Tom Selleck is motoring up a paved road on his ranch in Hidden Valley, California, his ride a dusty Kawasaki ATV with a camouflage paint job and a seat custom-built to accommodate his 6-foot-4 frame. First stop today is a wooden covered bridge that arches over a thin, burbling creek in the gully below. "This is my rehab bridge," says Selleck, 70, who stars in both the CBS hit drama Blue Bloods and the top-rated Jesse Stone series of TV movies. After a hip replacement two years ago, Selleck threw himself into the construction of this crossing, moving beams and bolting trusses as an unconventional form of physical therapy.
Since buying Dean Martin's 65-acre estate back in 1988, Selleck has found that maintaining the hilly, wooded property does wonders for his body, his psyche and his wallet. "I work this ranch every day," he says. "I do the grunt jobs because it saves me money. And it's good for my head." For someone who enjoys his professional success but bristles at the ambiguity of fame, Selleck's home and its attendant concerns ground him: "This ranch is a great counterpoint to the acting business, which is an abstraction. You do something, it's up on a piece of film, and everybody argues whether it is good or bad. You dig a hole and plant an oak tree — and I've probably planted a thousand of them — it's real. It's there, and you can watch it grow. It's a lot different from being famous, and it keeps me sane."
John Paul Filo/Courtesy of CBS
Selleck's clear-eyed outlook made him a perfect fit for the role of Frank Reagan — a taciturn police commissioner and the head of a noisy Irish clan — in Blue Bloods. Though taking the job meant commuting to New York, where the series is filmed, Selleck was drawn to the show because of an extended scene in the pilot script depicting a Sunday meal shared by four generations of Reagans. That spirited confab became a staple of the show. "The best thing about family dinner was that it wasn't The Waltons," says Selleck, a family man with two grown children. "The characters argue and are at each other's throats."
According to Bridget Moynahan, who plays Reagan's daughter, even on the first day of shooting, Selleck took the paternal aspects of his character to heart. "He fell into that dad role immediately," says Moynahan, who noticed that her TV father took pains to set an example by being punctual, professional and as ready to hash out a scene with his costars as he was to keep the mood light: "He's the one at the table telling silly jokes. There's a playful side to him as well."
But laid-back charm and a face that the camera loves cannot define Selleck's staying power. Now in his fifth decade of show business, he has won an Emmy and a Golden Globe, and had starring roles in a handful of blockbuster films such as Three Men and a Baby and its sequel. But acting wasn't a given when he was growing up in the San Fernando Valley. "I never did school plays. I had no interest," says Selleck, who aspired to become a professional athlete. He considers it a life triumph that in his last year at the University of Southern California, he landed a basketball scholarship; he was ultimately dwarfed, though, by his taller, heavier teammates. "I was pretty good, but I wasn't good enough," Selleck recalls.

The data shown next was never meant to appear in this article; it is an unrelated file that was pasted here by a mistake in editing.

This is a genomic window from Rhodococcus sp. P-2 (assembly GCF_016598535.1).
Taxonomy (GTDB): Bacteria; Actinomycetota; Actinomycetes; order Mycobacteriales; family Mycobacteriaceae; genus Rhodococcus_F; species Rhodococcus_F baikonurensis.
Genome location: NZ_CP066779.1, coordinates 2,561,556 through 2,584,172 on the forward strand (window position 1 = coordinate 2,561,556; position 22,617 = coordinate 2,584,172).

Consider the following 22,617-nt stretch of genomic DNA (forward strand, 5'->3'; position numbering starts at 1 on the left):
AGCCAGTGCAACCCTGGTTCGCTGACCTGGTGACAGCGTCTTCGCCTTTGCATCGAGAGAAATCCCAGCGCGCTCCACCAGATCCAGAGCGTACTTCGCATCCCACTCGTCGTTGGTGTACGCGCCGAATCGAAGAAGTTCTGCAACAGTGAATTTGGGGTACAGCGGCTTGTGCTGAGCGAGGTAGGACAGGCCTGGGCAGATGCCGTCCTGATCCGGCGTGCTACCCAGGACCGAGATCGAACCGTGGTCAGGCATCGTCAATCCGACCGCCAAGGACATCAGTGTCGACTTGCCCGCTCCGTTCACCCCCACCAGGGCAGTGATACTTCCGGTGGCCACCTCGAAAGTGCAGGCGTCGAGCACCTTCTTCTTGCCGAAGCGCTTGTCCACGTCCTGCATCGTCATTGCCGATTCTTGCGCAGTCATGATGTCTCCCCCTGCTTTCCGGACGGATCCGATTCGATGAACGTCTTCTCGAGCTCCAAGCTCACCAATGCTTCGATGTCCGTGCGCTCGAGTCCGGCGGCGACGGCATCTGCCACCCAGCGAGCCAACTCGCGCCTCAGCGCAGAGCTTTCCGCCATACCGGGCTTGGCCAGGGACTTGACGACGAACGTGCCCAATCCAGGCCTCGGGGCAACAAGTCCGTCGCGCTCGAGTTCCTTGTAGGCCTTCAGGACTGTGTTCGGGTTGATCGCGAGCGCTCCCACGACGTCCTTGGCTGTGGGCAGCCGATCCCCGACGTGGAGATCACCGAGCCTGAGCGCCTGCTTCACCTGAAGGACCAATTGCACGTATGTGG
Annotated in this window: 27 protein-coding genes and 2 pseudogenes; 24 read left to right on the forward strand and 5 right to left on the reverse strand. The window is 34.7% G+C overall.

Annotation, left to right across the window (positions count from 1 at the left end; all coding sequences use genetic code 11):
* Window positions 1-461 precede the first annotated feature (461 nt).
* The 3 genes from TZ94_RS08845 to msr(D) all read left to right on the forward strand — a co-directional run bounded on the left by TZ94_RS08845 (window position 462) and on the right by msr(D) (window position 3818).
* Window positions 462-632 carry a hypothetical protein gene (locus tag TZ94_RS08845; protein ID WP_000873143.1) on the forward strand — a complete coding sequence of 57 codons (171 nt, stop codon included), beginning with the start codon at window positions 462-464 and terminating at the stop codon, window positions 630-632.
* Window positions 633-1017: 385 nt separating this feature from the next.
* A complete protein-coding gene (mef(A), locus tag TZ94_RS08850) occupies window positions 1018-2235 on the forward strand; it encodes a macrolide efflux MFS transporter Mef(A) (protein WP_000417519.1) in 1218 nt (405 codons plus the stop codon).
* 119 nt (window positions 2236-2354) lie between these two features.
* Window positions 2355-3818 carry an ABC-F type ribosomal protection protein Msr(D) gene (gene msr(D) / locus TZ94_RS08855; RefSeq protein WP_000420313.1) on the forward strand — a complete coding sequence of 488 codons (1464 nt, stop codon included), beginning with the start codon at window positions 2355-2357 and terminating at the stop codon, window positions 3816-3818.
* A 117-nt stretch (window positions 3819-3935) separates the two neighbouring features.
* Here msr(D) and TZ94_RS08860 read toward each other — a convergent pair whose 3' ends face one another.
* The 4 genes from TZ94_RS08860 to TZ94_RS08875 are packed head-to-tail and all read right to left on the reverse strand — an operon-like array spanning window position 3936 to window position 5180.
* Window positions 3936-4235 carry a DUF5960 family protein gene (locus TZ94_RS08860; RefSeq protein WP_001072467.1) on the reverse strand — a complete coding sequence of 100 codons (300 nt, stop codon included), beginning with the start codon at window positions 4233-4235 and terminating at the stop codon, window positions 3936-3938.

Selleck had a backup plan, however. To help pay his tuition, he did a couple of TV commercials and made a pair of appearances on The Dating Game. "Humiliating and embarrassing," he says, wincing at his game show debacle. "I lost. Twice. I wasn't particularly funny or glib." Yet he was offered a spot in the 20th Century Fox New Talent Program and began to pick up the tools of his future trade. Nearly two years into the program, he took a leave to spend six months of active duty in the California Army National Guard. When he returned, he was dropped from the Fox program. It was too late for the rejection to register as an omen: He'd committed himself to an acting career.
(Video) Tom Selleck: Reflections on His Personal and Professional Life: The acclaimed actor explains the values of risk and talks about how his family keeps him grounded in the life of entertainment.
When Selleck talks about landing his breakthrough role in Magnum, P.I. as a Vietnam vet piecing together a career as a private investigator in Honolulu, he takes pains to mention that he was in his mid-30s and had by then had his hopes for a regular gig repeatedly dashed: He had starred in six TV pilots that didn't sell. When Magnum premiered in 1980, what looked to many like overnight success was, in Selleck's mind, a long-fought struggle. But in truth, it came at the right time. "The luckiest thing that happened was that I didn't get a real job until I was 35," says Selleck, noting that during the 10-year stretch between going nowhere and becoming a hot property he constantly took acting classes. "When I was 25, I looked 35 but sounded 15. There are a lot of very good actors who make it as younger leading men but don't graduate — because the audience won't accept them as grown up."
Thomas Magnum would have been a very different character had Selleck just accepted what was handed to him. As conceived, Magnum was a flashier figure, one that Selleck calls "very James Bond–like." Though Selleck knew how easily a Hollywood opportunity can vanish, he pushed back, campaigning to turn his leading role into an Everyman who favored ocean kayaking, Hawaiian shirts and bottles of cold beer. He wanted Magnum to come off more like James Garner's laid-back detective on The Rockford Files (on which Selleck had a recurring role). "I said, 'I don't want to be Rockford, but I want to do something like that, where the guy is fallible.'" The studio had also rejected the idea that Magnum's Navy SEAL history be referenced throughout the series, yet Selleck prevailed on that point, too. Ultimately it was this character detail that landed Magnum in the Smithsonian. "I don't want to get too emotional, but I am very proud of this," Selleck says, suddenly choking up, his eyes pooling with tears. "Magnum was recognized as the first show to portray Vietnam veterans in a positive way. My silly Hawaiian shirt and Detroit Tigers cap are in their collection."